I’ve been helping to put together and distribute poetry contest leaflets for Magma – a nation-wide contest opening this month (16 October). Having dished out a considerable batch to the bookshops in London last month, I am most delighted to come across this gem booklet issued by the Guardian last week – the directory on UK’s independent booksellers – which makes it easy for us to reach out to bookshops of reputation and character. It’s sweet to imagine the nicely illustrated competition leaflets appearing at the till or counter at some of these cool and quirky bookshops.

This Guardian pocket guide is a handy who’s who in the literary world. I’m most fascinated to find out from it which authors are the regulars of those independent bookstores.

There is the story of former Macmillan sales director, Tim O’Kelly, who ventures to open up his own bookshop in Petersfield, Hampshire, back in 1994. One Tree Bookshop has now grown into a two-storey local wonder with a remarkable cafe, a bustling coffee bar and an unrivalled atmosphere. Tim’s work has won much respect. The bookstore has been named the independent bookseller of the year.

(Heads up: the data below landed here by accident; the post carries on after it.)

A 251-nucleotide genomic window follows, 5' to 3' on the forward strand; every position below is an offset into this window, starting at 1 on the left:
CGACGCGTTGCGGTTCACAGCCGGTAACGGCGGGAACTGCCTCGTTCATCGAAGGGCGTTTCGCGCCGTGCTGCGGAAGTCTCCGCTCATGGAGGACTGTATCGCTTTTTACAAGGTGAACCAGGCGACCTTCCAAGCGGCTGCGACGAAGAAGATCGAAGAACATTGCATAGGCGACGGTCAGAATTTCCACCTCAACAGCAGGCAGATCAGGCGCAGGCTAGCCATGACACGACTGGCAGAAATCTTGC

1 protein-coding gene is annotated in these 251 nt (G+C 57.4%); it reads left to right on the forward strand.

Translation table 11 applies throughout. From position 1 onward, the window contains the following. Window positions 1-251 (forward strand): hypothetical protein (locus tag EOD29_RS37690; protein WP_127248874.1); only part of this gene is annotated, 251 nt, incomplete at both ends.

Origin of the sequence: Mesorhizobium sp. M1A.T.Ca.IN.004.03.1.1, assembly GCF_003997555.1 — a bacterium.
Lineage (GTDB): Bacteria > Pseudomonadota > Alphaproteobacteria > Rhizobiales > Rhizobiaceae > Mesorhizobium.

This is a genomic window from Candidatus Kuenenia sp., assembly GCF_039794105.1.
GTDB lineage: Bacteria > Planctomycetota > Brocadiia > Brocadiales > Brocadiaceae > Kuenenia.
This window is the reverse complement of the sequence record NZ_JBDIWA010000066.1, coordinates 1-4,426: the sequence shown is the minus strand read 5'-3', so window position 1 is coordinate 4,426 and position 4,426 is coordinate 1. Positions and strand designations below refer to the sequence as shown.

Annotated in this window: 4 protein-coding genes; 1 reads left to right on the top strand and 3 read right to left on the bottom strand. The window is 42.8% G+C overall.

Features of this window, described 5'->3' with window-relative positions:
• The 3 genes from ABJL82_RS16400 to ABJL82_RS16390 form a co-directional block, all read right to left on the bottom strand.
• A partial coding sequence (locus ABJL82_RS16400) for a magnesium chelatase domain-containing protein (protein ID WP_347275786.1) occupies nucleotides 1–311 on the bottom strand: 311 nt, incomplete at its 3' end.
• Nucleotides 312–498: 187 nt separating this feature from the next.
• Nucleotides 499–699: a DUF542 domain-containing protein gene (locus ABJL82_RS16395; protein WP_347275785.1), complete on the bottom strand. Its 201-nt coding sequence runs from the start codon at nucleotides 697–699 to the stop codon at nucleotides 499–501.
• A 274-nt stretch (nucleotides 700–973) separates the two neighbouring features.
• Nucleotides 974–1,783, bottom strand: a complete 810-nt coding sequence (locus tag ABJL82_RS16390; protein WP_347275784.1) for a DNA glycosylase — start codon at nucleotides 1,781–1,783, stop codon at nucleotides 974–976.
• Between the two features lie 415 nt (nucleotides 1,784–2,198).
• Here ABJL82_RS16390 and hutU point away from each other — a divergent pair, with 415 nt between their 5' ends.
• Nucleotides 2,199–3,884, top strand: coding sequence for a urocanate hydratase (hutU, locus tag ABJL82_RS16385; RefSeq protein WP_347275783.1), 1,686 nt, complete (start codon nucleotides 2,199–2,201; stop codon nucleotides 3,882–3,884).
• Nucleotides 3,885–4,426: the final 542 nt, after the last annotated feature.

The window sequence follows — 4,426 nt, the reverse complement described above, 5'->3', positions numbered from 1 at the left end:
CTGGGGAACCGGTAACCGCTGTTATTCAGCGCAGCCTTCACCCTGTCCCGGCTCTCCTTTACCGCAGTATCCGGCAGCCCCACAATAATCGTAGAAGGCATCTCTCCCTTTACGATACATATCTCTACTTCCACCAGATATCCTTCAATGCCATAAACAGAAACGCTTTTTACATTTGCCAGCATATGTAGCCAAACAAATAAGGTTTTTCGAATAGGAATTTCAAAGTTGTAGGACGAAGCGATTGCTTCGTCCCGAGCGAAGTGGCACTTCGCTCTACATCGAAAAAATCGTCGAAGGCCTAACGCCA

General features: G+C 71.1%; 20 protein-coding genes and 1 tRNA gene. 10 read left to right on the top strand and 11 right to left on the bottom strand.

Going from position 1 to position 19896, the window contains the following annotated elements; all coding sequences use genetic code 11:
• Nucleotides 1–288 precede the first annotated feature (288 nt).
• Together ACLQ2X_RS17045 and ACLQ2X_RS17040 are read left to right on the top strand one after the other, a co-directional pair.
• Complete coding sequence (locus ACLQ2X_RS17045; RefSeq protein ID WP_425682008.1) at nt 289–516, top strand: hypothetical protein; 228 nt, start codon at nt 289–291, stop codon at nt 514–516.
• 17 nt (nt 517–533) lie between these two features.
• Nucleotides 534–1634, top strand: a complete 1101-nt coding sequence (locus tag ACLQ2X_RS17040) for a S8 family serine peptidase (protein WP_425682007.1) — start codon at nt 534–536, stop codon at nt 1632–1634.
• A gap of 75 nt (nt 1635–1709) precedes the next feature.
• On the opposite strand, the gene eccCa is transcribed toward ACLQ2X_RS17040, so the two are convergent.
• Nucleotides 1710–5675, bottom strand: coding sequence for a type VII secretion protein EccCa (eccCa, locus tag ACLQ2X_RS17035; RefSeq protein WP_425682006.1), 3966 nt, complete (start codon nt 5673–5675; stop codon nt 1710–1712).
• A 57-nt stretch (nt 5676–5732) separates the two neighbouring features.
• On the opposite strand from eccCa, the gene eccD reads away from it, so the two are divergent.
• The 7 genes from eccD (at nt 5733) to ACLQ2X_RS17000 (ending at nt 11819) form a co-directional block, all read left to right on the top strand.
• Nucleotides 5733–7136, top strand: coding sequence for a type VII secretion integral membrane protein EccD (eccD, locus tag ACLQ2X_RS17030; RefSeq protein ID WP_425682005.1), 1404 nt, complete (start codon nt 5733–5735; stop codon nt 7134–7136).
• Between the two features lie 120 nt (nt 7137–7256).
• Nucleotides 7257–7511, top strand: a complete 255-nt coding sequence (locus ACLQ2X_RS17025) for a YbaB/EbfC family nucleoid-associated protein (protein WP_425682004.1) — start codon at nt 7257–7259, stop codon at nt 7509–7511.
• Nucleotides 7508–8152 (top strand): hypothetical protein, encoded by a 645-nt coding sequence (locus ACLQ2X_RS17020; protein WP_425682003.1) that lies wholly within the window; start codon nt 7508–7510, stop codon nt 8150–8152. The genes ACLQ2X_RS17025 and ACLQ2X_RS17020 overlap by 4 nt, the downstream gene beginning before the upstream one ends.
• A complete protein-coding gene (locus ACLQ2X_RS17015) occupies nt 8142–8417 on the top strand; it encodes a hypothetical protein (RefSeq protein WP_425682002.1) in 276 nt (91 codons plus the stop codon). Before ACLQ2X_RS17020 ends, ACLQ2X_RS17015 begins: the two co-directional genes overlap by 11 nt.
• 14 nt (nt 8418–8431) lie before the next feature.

I also found out that the boutique-like Lutyens and Rubinstein in Notting Hill – a pretty little bookstore with a comprehensive stock of children’s picture books, jam jars and postcards for sale, and which has a snazzy coffee machine hidden in the basement – is set up by two literary agents. No wonder.

Boasting its own literary lineage, Surrey, Dorset, Sussex, Yorkshire and Somerset are places peppered with beautifully decorated bookshops that ooze character and history, and my dream holiday is to embark on a train journey of my own, stopping by all these little gems, poring through packed bookshelves, whiling away the time, finding and reading something completely obscure and rewarding on a warm sunny afternoon.